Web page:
Beyond that particular scene, the film captures other critical elements of how science gets done. Hawking's mentor, the great physicist Dennis Sciama, is portrayed by actor David Thewlis, familiar for his role as "Professor Lupin" in the Harry Potter films. The casting is spot on: much like Potter, the irreverent, at-times arrogant young Hawking required a strong mentor who could by turns cajole, encourage, and inspire his studies. The film likewise foregrounds Hawking's intellectual debt to physicist Roger Penrose.

Above all, the film brought to mind my colleague Helene Mialet's fascinating book, Hawking Incorporated. Mialet's main argument is that Stephen Hawking presents an extreme case that illustrates more general features of modern science. No one is an isolated genius. Every scientist is embedded in a variety of networks, both interpersonal and instrumental: from family members, mentors, colleagues, and students to the diagrams we draw and the other means with which we sketch, share, test, and refine our ideas. Hawking's physical condition makes these embeddings manifest. In that sense, Hawking's story, as rendered on screen, offers notable insights into scientific practice.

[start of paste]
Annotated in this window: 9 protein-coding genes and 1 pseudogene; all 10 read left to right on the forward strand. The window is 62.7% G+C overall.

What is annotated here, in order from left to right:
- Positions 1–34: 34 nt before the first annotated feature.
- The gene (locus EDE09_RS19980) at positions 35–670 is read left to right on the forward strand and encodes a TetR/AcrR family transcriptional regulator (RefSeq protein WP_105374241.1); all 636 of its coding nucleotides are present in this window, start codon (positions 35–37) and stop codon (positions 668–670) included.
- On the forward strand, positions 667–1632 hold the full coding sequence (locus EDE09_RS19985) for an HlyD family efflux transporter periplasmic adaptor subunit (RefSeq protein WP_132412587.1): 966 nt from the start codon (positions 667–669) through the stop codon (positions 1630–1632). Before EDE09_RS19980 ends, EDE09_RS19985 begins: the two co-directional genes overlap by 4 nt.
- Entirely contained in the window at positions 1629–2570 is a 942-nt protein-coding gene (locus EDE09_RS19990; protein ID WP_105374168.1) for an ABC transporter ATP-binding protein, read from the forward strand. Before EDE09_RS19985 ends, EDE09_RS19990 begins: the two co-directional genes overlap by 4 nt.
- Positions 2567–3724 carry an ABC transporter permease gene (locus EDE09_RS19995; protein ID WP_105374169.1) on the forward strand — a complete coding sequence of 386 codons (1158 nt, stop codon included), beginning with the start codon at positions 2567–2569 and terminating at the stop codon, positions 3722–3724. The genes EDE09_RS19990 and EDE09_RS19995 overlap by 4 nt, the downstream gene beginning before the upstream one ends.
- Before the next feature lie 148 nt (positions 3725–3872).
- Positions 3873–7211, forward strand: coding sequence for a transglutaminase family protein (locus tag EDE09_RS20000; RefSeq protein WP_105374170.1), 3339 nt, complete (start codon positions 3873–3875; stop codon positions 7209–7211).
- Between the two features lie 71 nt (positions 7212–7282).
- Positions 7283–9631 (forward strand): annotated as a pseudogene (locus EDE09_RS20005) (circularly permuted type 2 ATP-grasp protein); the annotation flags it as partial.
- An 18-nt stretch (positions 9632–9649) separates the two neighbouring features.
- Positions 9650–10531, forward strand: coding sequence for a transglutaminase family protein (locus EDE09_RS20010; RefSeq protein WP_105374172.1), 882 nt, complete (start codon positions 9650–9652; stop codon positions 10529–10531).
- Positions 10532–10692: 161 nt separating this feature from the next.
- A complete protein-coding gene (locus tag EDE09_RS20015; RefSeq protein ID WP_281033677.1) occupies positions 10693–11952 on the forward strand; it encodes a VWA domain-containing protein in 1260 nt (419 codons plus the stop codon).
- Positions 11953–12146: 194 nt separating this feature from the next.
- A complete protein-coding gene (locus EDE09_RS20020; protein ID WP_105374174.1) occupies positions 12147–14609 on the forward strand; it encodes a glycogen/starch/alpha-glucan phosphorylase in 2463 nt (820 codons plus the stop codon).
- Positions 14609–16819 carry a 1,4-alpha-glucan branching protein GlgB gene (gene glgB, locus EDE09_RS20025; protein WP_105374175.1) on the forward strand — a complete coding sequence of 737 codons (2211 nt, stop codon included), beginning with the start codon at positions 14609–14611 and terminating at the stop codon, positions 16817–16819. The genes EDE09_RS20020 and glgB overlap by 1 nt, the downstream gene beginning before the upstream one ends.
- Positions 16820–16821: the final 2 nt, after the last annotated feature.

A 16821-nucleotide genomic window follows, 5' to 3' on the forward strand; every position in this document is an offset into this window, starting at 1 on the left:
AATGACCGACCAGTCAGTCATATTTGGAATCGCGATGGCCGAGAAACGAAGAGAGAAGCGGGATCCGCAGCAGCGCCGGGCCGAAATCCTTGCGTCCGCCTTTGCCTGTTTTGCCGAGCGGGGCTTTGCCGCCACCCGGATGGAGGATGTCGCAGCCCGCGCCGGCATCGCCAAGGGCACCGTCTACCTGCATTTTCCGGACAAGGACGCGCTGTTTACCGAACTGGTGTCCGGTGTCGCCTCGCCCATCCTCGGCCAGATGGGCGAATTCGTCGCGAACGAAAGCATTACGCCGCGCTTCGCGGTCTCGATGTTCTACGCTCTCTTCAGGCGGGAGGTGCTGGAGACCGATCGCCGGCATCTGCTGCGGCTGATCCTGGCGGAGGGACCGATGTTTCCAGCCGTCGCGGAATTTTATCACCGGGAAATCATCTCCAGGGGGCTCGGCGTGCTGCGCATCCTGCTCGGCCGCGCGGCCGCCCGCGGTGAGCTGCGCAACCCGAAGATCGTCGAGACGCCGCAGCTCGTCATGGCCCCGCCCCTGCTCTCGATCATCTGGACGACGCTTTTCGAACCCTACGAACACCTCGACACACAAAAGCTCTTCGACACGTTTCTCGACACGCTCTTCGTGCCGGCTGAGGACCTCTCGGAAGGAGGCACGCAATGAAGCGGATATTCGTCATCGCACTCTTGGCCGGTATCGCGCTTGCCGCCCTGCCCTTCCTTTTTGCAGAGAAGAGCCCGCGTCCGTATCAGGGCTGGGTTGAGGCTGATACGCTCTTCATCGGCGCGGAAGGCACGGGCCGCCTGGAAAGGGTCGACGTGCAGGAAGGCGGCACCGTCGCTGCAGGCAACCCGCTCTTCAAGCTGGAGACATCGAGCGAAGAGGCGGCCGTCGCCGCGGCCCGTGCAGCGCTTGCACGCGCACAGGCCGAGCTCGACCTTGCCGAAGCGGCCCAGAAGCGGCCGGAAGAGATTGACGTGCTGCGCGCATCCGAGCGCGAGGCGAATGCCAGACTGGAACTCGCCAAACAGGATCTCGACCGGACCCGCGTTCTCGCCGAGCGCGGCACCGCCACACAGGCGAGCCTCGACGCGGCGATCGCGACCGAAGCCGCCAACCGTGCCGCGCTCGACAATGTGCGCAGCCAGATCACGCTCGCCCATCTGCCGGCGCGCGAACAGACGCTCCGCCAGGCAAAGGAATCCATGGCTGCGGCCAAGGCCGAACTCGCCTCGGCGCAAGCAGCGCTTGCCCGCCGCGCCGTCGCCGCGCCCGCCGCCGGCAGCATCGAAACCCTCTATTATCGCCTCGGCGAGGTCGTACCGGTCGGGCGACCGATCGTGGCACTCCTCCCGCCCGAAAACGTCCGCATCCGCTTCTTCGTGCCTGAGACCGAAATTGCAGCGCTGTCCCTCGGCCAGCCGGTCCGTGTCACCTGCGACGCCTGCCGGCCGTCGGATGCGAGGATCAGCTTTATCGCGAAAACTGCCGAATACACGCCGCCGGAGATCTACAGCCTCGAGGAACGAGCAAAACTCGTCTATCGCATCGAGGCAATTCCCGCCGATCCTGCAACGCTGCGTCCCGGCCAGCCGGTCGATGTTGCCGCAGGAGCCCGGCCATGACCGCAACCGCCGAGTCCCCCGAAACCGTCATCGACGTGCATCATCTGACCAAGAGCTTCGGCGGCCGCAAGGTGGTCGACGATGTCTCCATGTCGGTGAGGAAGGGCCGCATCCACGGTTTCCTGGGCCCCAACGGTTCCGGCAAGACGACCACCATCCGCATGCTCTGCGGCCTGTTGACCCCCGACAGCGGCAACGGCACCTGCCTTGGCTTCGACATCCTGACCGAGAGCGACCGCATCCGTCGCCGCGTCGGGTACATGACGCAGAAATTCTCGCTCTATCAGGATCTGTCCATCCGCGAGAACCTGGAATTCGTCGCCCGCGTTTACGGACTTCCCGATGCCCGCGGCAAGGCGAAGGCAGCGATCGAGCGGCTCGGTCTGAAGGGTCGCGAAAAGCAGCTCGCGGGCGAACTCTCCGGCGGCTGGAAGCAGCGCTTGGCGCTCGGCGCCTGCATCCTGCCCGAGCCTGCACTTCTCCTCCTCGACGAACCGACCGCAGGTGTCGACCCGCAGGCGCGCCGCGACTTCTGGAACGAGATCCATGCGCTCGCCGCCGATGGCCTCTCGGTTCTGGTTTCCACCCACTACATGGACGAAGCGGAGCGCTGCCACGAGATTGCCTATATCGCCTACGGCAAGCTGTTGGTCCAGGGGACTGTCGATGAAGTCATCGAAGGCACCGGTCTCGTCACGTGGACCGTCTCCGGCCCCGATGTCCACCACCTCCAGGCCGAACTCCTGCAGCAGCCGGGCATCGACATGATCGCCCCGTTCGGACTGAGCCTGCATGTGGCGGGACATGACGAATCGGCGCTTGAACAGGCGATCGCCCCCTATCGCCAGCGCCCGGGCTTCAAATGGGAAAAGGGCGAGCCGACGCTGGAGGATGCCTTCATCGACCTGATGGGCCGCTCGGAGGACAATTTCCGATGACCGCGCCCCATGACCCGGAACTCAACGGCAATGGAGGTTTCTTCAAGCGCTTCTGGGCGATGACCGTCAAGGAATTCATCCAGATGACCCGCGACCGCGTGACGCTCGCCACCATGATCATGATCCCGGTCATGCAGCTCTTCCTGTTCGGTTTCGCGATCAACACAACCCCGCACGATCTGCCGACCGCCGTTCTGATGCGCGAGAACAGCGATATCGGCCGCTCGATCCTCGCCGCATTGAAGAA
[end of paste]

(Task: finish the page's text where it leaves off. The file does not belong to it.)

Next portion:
In the end, it's not clear to me that the goal of films like The Theory of Everything is or should be didactic. In fact, the film strikes me as a beautifully crafted, feature-length example of a larger efflorescence in recent years of creative, engaging projects about science that focus more on artistic expression than on learning outcomes -- emblematic, in other words, of the evolving culture of science engagement. As one participant in a workshop at MIT observed last year, many practitioners these days aim above all to "integrat[e] science and its content and rhetoric into mainstream culture." Another added, "To me this is the end goal, getting us to a place where science is just a part of the culture, and we don't need to bracket it off and say we're doing a science thing." (Both comments can be found in our report.)

So hat's off to The Theory of Everything: proof that scientists' curiosity, drive, relationships, and ambition really are ready for the big screen.